Humanizing globalization: How can we protect consumers from illicit trade?
28 OCT 2019
Alvise Giustiniani signing the Anti-Illicit Trade Declaration on behalf of PMI (Above)
Last month, leaders from the public, private and nonprofit sectors came together in the shadow of the Matterhorn for the Zermatt Summit. The annual conference brings together a wide range of voices to share their knowledge and insights on the world’s most pressing issues.
Speakers representing different businesses, organizations and start-ups debated and discussed, over four days, what needs to be done to humanize the global economy and make it work better for the citizens it serves.
Alongside a panel of experts, Alvise Giustiniani, Philip Morris International’s vice president of illicit trade prevention, spoke about illicit trade’s pervasive consequences on society and sustainable development, and how to leverage technology and innovation to better address it. Consumers are increasingly being exposed to illicit and counterfeit products.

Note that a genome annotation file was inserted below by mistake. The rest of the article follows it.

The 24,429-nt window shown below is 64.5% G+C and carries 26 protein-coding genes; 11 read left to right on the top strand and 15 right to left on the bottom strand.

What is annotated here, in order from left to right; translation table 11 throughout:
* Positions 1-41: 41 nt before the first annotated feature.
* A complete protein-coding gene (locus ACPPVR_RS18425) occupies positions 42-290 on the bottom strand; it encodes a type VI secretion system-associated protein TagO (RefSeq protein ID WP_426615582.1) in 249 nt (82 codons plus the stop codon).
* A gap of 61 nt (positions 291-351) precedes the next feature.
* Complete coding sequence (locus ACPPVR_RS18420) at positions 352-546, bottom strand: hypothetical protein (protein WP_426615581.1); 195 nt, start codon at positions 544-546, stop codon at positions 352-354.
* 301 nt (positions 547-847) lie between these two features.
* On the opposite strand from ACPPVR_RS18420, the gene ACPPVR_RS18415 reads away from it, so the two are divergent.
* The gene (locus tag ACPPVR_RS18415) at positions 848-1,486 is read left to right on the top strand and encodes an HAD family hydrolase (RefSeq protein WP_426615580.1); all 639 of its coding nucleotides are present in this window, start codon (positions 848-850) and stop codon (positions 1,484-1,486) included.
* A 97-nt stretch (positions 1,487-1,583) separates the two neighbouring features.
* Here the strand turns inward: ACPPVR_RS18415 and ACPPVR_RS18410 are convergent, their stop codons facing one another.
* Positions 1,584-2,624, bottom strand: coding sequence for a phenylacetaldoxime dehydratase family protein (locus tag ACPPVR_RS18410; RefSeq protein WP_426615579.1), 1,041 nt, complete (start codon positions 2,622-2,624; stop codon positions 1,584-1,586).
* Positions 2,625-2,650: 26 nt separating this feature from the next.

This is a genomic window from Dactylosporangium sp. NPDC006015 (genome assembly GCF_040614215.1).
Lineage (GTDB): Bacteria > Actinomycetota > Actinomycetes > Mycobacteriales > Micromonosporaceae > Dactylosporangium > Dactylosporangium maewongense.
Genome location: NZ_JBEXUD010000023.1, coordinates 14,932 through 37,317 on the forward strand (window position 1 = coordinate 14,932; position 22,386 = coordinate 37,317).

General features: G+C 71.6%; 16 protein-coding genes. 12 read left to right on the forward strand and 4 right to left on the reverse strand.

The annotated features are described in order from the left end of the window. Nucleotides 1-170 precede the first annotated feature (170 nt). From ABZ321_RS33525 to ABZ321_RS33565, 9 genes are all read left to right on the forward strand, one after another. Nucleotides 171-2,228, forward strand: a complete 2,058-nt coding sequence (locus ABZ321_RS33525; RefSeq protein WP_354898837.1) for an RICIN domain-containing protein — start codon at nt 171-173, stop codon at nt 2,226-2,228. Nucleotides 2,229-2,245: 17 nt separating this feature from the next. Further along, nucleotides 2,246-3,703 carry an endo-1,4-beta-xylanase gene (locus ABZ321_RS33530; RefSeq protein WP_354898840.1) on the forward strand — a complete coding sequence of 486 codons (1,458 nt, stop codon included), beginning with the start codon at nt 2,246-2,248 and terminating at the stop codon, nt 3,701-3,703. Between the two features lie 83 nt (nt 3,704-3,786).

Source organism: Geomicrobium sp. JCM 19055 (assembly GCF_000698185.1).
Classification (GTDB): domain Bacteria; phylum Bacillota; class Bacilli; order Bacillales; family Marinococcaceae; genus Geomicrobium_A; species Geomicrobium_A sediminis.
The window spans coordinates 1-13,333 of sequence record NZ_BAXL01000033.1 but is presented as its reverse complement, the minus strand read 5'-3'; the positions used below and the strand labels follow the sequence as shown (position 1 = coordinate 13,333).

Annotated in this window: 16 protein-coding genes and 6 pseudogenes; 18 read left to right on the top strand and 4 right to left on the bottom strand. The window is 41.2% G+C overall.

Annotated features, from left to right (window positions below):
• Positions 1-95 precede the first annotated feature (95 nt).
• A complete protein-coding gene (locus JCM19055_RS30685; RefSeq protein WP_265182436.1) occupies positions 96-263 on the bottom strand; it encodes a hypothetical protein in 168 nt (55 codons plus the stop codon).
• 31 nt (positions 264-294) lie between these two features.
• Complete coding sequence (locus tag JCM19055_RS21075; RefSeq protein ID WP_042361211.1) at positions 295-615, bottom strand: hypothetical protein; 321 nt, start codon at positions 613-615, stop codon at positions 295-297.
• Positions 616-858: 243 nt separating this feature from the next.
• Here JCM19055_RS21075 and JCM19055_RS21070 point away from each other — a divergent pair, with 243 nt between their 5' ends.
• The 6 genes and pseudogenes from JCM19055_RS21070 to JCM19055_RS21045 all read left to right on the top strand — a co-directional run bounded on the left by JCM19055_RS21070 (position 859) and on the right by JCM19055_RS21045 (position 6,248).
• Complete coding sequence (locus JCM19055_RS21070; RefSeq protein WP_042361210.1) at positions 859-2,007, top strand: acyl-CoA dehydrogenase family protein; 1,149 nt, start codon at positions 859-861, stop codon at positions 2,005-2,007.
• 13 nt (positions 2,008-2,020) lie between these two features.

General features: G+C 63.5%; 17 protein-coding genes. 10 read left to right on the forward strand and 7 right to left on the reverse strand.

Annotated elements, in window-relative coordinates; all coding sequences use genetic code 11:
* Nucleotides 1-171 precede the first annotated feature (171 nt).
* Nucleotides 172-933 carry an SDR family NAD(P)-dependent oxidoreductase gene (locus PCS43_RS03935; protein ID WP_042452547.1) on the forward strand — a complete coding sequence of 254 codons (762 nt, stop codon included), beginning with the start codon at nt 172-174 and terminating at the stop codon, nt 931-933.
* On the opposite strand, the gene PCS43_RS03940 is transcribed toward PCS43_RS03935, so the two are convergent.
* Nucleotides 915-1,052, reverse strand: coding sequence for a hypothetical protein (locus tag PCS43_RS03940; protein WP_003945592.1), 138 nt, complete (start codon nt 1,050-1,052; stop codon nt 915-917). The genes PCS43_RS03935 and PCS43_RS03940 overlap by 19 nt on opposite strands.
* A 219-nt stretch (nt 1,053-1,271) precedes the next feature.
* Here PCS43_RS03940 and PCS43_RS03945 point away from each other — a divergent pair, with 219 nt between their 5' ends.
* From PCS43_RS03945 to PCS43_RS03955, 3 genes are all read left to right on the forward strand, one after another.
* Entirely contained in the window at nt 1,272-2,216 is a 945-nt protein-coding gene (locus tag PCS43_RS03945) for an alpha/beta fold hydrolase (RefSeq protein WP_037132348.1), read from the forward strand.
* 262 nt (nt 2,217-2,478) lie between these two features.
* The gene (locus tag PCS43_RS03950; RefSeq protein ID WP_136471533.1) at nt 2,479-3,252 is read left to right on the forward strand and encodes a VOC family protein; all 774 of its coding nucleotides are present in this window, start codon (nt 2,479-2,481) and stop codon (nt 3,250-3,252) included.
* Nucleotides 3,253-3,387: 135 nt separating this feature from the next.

Alvise was joined by Fran Van Rompaey (United Nations Industrial Development Organization), Professor Gianfranco Basti (Pontifical Lateran University of Rome), and David Behrends (Sucafina), as they discussed the need to protect consumers through greater collaboration between policymakers, academia, NGOs, and the private sector.
During the Zermatt Summit, PMI signed the Anti-Illicit Trade Declaration, joining delegates from more than 40 countries around the world in combatting a growing issue that is not just affecting government revenues or legitimate businesses, but consumers and society as a whole. The declaration calls on the international community to address all forms of illicit trade, underlining the need “to collaborate with all relevant stakeholders—whether an individual, organization or government—to pursue a long-term sustainable strategy to combat illicit trade as a global threat to the world economy.”
Click here to watch the highlights of the Zermatt Summit, including roundtables & debates, as well as keynote presentations.